Fujitsu has established environmental reference models by using information and communications technology (ICT) products and solutions with the purpose of reducing the environmental load on consumers and society and improving environmental efficiency. Under the banner "Green Reference for Tomorrow," Fujitsu has designated four types of facilities within the Fujitsu Group—R&D sites, plants, offices, and data centers—as the types of sites to be modeled. Various types of know-how are accumulated by putting the solutions into practice at these sites. "Energy management" is a core solution, and Fujitsu has striven to continuously improve it by optimally using the knowledge it has obtained through operations at these sites. This paper presents a new type of environmental management based on the Fujitsu Group environmental policy. It is implemented in an "Environment Management Dashboard" solution. The paper also discusses the expansion of this solution to all of the Fujitsu Group sites and introduces our research and development initiatives at representative R&D, factory, and office sites. ---[Tetsuzo Ozawa, Seiji Kawaguchi, Takuji Nishijima, Masayuki Hamakawa, Tetsuji Ishikawa, Hitoshi Okamura]
9. Solution to Utilization of Smart Meter Data (1.60 MB )
Since the Great East Japan Earthquake, when energy supply and balance issues began to attract public attention, various power saving approaches have taken root in our life. Besides human factor-related approaches such as turning off switches when electrical appliances are not in use and changing the temperature settings of air conditioners, solutions based on digital judgment are needed, such as a way to visualize the amount of power consumed by equipment and control such power consumption depending on demand. Power suppliers also now need to be able to make more sophisticated estimates of power demand so as to realize a more efficient and stable energy supply. The power suppliers can meet this requirement today through introducing smart meters. These devices can analyze power usage from diverse angles by collecting various pieces of data, including that on the power consumed, in small increments. Fujitsu will propose these kinds of solutions to support optimum data usage. We believe these solutions will be used by both the demand and supply sides of power and serve as a foundation for the Smart Grid to be introduced in future. In this paper, the structure and characteristics of the solution are described. ---[Koji Nomura, Tetsuya Kashiwagi, Taku Yamashita, Tadashi Kawade]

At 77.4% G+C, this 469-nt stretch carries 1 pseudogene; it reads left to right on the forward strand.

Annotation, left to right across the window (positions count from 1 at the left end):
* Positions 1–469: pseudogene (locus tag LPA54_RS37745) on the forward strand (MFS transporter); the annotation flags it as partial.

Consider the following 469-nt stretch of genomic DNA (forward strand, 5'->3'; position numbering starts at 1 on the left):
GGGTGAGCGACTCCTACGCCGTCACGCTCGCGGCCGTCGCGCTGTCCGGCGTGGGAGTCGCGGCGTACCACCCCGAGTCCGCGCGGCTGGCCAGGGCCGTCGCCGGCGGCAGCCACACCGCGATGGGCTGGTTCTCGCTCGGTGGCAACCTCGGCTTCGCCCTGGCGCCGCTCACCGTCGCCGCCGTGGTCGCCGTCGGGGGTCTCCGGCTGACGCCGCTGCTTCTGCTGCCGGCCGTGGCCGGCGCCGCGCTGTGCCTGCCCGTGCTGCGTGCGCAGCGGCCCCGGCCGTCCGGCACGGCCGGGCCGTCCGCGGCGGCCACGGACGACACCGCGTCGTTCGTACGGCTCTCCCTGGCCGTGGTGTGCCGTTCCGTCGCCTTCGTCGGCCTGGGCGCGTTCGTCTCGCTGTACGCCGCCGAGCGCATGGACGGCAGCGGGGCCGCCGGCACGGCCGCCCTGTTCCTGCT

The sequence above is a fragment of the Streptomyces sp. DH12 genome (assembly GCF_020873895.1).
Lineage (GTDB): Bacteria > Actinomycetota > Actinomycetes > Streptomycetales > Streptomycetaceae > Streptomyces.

10. Fujitsu's Approach to Electricity Systems Reform through Electricity Retail Solutions (1.76 MB )
Major reforms in the Japanese electric power industry have been mapped out by the Expert Committee on Electricity Systems Reform of the Ministry of Economy, Trade and Industry (METI). They include the adoption of smart meters, the full liberalization of the electricity retail business, and the unbundling of the power-generation and transmission-and-distribution departments in power companies. Fujitsu has leveraged its extensive know-how in electric-power sales and systems to develop electricity retail solutions that can respond promptly to changes in the business environment. Nevertheless, the coming reforms in electricity systems will create a variety of issues, and new mechanisms are needed to solve them. This paper looks at the changes that we forecast the reforms will make to the electricity market. Our forecast is based on overseas examples and the unique features of the Japanese market environment. It also clarifies the directions that solutions should take in the face of those changes and describes the ideas and mechanisms behind those solutions. ---[Katsuyuki Akahori, Jun Inutsuka, Shinichi Iwakiri, Michihiro Uchida]
11. Thermal Power Plant Asset Management with Asset-centric Data Model (2.10 MB )
Up until recently, electric power suppliers in Japan had been working on various strategies to provide an inexpensive and stable supply of electric power, and they had largely succeeded. However, the tight energy supply brought on by the Great East Japan Earthquake has created an opportunity for Japan to review the risks of depending on large-scale power plants for its power supply and has accelerated discussion on reforming its electric-power supply system. The trend is now toward greater dependency on thermal power generation and liberalization of the industry by legally separating the power-generation component from the transmission-and-distribution component. As a result, electric power suppliers find themselves in a difficult situation because they must now make management more efficient and reduce costs while still providing a stable power supply. Fujitsu has developed an asset management solution for thermal power plants to help suppliers reduce their equipment maintenance cost. This paper describes the asset-centric data model of this solution, the organization of asset-management work based on that model, and the usefulness and importance of an asset-centric data model. ---[Naoyuki Fujisawa, Shuichi Matsuo, Yukio Yamamoto, Kazuki Nonaka]